Nehru had been an ardent fan of this cute niece of the Nobel laureate Rabindra Nath Tagore since the early days of 1936. He had seen her in Achhut Kanya, her co-star being Ashok Kumar. Nehru pursued Devika for a personal meeting thereafter. He even wrote a fan letter to Devika which finds mention in Khwaja Ahmad Abbas’s I am Not an Island: An Experiment in Autobiography. In it Abbas recounts an incident in 1941 when he, Ashok Kumar and Devika were sharing lunch with some other artists in the dressing room of Bombay Talkies studio. In all innocence Devika mentioned that she had received a fan letter from Nehru seeking an appointment with her during his official visit to Bombay. Abbas had asked Devika whether she would accept this request and she had said no. This had annoyed Ashok Kumar and he had asked whether she was aware whose request it was that she was declining. Devika had retorted that she knew very well who Nehru was. Askok Kumar rebuked Devika for her vanity and made it plain that he would not associate with her for any professional and social engagement for the next six months. Ashok Kumar kept his word, and Devika had apologized to him for her haughtiness.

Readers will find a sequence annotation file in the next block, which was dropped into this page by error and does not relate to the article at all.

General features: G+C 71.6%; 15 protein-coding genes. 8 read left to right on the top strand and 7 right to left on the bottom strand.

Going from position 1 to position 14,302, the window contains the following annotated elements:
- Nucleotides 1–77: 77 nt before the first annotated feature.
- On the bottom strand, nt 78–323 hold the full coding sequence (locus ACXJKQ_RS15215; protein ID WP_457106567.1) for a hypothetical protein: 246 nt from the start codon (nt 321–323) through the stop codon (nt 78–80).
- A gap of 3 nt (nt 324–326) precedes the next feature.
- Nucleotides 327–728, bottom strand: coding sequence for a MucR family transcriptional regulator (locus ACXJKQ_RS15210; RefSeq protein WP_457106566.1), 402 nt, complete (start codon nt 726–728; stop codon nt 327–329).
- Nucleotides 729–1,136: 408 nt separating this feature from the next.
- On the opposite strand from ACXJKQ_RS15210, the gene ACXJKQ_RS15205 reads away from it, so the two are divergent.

Nehru had constituted Akadmies for arts, literature and music with a similar one in mind for Indian cinema. He asked the Sangeet Natak Akademy to organize a national seminar on Indian Cinema. Indira Gandhi was made the Secretary for this seminar. Prithviraj Kapoor and Devika Rani were appointed directors, representing the film industry.

The seminar was inaugurated by Nehru in February, 1955. Speaking on the occasion, Nehru said,

‘I see a great future, a glorious future, for Indian films. Before long I expect Indian films to be exhibited to crowded houses all over the world, and they will earn not only money for our country but also a reputation for beauty, goodness and truth. India must, and will make a distinctive contribution to the film art of the world and I am confident, it will’.